The research, published in the current issue of the British Journal of Psychiatry (subscription required), suggests that the true prevalence of autism could be as high as one in 64 UK children between the ages of 5 and 9. Earlier estimates had put that number at one child in 100. The findings raise the possibility that there are some 300,000 UK children with autism who have not been diagnosed, in addition to the 500,000 who have been identified.

Simon Baron-Cohen, the study’s lead investigator, said accurate population estimates are important “so that the relevant services, including education, health and social services, can plan adequate provision for all those children and adults who may need support.”

See also:

Are rates of autism increasing? – Telegraph

Tucson special ed student routinely restrained to fence

Thursday, May 28th, 2009

Five employees of the Tucson Unified School District have received warnings after an investigation found that a high school student with disabilities was routinely left tethered to a fence, according to a report in the Arizona Daily Star. The student’s name was not disclosed.

Bus monitor Thomas Giacoma said he regularly attached the student to the fence by his backpack when dropping him off at school so that he wouldn’t fall over or wander away before someone came to get him. The practice came to light earlier this month, when an assistant principal obtained a photo that teachers had taken of the student restrained on the fence.

Giacoma said he had tethered the student throughout the year without hearing any disapproval, and that the student had not seemed distressed. He said he had stopped the restraint in March after a teacher complained that he was humiliating the student.

Sue Kroeger, director of the Disability Resources center at the University of Arizona and who teaches disability studies in the College of Education, said the restraint described in the investigation is “disrespectful, undignified and totally unacceptable.”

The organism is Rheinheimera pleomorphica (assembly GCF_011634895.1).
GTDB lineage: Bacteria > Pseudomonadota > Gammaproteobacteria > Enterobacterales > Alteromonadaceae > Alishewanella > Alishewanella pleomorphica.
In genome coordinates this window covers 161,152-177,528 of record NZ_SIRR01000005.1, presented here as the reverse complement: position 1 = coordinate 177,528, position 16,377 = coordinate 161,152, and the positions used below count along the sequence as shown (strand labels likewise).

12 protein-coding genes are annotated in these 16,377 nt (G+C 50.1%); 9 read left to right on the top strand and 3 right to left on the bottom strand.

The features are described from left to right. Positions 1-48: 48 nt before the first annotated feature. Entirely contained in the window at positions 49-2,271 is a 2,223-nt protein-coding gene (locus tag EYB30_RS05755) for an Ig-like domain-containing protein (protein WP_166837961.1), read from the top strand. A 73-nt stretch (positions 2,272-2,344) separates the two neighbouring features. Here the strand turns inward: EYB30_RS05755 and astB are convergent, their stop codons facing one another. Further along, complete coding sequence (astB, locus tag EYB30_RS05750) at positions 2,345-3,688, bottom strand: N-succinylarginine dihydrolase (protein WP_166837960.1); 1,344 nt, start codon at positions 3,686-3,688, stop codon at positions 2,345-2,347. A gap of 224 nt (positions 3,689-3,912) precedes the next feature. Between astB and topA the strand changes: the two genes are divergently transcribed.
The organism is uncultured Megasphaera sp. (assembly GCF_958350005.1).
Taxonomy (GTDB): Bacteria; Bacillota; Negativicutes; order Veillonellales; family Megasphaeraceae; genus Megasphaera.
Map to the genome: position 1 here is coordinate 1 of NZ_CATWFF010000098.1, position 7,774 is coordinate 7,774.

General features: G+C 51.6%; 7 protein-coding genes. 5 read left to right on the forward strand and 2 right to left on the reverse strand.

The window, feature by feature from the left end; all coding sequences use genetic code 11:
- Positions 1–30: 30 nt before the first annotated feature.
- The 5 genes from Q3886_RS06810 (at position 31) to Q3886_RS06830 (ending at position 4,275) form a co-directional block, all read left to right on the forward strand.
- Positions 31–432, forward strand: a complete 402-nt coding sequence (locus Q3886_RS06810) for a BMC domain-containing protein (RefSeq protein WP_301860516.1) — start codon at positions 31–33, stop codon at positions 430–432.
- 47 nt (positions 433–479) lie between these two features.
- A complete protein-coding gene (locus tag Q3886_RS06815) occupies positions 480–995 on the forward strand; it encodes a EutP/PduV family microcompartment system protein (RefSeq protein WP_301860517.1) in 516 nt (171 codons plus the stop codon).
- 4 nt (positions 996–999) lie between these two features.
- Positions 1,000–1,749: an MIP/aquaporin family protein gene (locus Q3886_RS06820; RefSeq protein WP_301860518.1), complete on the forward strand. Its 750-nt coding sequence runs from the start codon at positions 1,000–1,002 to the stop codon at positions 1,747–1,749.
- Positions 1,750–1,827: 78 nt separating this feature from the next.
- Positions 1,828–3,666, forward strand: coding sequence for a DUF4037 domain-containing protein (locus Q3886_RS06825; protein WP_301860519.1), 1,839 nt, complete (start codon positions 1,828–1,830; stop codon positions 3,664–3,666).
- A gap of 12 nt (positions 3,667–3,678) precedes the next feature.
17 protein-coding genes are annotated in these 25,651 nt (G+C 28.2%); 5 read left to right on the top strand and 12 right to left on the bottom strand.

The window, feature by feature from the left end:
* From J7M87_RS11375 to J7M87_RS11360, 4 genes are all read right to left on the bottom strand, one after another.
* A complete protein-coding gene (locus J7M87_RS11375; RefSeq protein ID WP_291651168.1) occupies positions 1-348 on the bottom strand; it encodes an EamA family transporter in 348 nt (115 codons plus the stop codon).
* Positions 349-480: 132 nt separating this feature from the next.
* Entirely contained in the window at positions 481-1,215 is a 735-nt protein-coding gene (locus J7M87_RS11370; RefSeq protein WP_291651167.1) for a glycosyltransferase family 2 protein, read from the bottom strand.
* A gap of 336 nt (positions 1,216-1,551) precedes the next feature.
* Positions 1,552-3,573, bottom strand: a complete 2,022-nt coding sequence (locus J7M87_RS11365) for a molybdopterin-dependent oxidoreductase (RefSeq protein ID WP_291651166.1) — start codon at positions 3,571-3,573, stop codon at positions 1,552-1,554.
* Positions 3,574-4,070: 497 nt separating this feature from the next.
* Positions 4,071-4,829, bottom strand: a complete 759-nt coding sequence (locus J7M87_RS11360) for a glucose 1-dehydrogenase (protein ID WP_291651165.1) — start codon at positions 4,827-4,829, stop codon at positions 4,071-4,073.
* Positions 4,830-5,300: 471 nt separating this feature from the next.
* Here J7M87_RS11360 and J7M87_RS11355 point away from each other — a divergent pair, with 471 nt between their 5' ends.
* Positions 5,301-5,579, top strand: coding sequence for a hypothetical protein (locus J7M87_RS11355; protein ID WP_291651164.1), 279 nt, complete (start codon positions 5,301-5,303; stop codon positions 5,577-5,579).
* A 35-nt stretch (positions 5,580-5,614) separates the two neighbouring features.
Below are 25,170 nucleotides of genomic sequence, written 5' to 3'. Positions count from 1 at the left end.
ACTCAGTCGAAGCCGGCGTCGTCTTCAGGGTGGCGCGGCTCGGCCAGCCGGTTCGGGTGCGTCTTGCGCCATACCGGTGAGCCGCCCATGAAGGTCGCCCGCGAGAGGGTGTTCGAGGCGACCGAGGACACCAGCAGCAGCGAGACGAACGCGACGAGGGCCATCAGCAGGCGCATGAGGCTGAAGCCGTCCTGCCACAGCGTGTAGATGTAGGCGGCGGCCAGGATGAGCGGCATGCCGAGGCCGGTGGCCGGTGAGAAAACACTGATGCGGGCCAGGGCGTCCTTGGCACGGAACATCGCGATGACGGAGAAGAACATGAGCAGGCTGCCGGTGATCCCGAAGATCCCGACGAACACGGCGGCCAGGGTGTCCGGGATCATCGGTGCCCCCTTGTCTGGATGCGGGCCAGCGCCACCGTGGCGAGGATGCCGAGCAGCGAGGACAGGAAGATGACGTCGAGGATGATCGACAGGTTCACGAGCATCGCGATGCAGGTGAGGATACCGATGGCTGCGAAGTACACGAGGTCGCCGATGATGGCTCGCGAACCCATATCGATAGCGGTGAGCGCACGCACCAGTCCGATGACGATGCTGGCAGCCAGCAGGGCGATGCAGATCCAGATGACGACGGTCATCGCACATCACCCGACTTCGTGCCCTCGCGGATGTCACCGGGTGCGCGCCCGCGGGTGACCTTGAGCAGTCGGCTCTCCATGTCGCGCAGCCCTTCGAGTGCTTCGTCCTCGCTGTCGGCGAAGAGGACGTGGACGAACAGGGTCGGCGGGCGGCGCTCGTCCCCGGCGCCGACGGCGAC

Kroeger said she was less inclined to shake her finger than to see the incident as symptomatic of a larger problem – the stigmatizing of people with disabilities.

Op-ed: ‘Sotomayor an inspiration for others with diabetes’

Thursday, May 28th, 2009

By Andie Dominick, editorial writer, in the Des Moines Register:

Sotomayor — like every kid diagnosed with diabetes — likely grew up wondering what the future held. Being told you couldn’t grow up to be a cop was one thing. We also got the message we shouldn’t have children, could expect many health complications — from kidney failure to blindness — and wouldn’t likely live to a ripe, old age.

In coming weeks, Sotomayor will endure plenty of public scrutiny — about everything from her personality to her rulings and even her health. Whether or not she’s confirmed, the 54-year-old judge’s accomplishments are an inspiration — to every kid who grew up poor, or lost a parent, or has lived with a chronic illness.

UCLA endocrinologist: Don’t worry about Sotomayor’s diabetes

Thursday, May 28th, 2009

From the Los Angeles Times:

If confirmed to the Supreme Court, Sonia Sotomayor would be its first known member with Type 1 diabetes. Medical experts aren’t worried.

Said Dr. Peter Butler, chief of endocrinology at UCLA Medical Center:

“There’s absolutely no reason whatsoever that she should be less effective at all. I’m confident she’ll see off most of the other members of the Supreme Court.”

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More than 50 million people in the United States have disabilities, a number that is growing rapidly as the population ages. Experts say disability will soon affect the lives of most Americans. This website attempts to aggregate news and commentary about disability, and to document the efforts of people who are seeking new ways to address familiar challenges.